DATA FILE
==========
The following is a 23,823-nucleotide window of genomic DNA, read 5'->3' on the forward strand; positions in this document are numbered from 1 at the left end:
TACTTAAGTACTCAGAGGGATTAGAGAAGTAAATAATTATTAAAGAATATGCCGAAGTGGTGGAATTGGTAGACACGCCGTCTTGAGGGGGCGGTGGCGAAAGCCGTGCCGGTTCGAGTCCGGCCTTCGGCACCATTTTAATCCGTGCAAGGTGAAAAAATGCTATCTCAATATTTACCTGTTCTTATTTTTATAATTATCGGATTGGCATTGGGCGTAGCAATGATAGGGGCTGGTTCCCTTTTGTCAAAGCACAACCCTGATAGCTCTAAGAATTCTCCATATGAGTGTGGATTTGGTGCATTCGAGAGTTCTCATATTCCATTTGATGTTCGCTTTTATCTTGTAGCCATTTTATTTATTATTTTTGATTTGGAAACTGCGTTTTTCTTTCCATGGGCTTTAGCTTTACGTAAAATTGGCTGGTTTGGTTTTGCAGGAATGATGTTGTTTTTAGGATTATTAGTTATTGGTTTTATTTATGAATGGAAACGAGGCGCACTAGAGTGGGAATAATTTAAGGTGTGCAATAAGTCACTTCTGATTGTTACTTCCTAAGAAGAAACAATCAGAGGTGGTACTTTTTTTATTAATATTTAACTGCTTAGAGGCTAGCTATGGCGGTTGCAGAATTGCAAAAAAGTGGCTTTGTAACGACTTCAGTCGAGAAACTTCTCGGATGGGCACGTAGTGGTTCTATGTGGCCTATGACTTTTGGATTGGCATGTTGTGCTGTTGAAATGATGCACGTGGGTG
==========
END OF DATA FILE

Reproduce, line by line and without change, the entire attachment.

The following is a 23,823-nucleotide window of genomic DNA, read 5'->3' on the forward strand; positions in this document are numbered from 1 at the left end:
TACTTAAGTACTCAGAGGGATTAGAGAAGTAAATAATTATTAAAGAATATGCCGAAGTGGTGGAATTGGTAGACACGCCGTCTTGAGGGGGCGGTGGCGAAAGCCGTGCCGGTTCGAGTCCGGCCTTCGGCACCATTTTAATCCGTGCAAGGTGAAAAAATGCTATCTCAATATTTACCTGTTCTTATTTTTATAATTATCGGATTGGCATTGGGCGTAGCAATGATAGGGGCTGGTTCCCTTTTGTCAAAGCACAACCCTGATAGCTCTAAGAATTCTCCATATGAGTGTGGATTTGGTGCATTCGAGAGTTCTCATATTCCATTTGATGTTCGCTTTTATCTTGTAGCCATTTTATTTATTATTTTTGATTTGGAAACTGCGTTTTTCTTTCCATGGGCTTTAGCTTTACGTAAAATTGGCTGGTTTGGTTTTGCAGGAATGATGTTGTTTTTAGGATTATTAGTTATTGGTTTTATTTATGAATGGAAACGAGGCGCACTAGAGTGGGAATAATTTAAGGTGTGCAATAAGTCACTTCTGATTGTTACTTCCTAAGAAGAAACAATCAGAGGTGGTACTTTTTTTATTAATATTTAACTGCTTAGAGGCTAGCTATGGCGGTTGCAGAATTGCAAAAAAGTGGCTTTGTAACGACTTCAGTCGAGAAACTTCTCGGATGGGCACGTAGTGGTTCTATGTGGCCTATGACTTTTGGATTGGCATGTTGTGCTGTTGAAATGATGCACGTGGGTG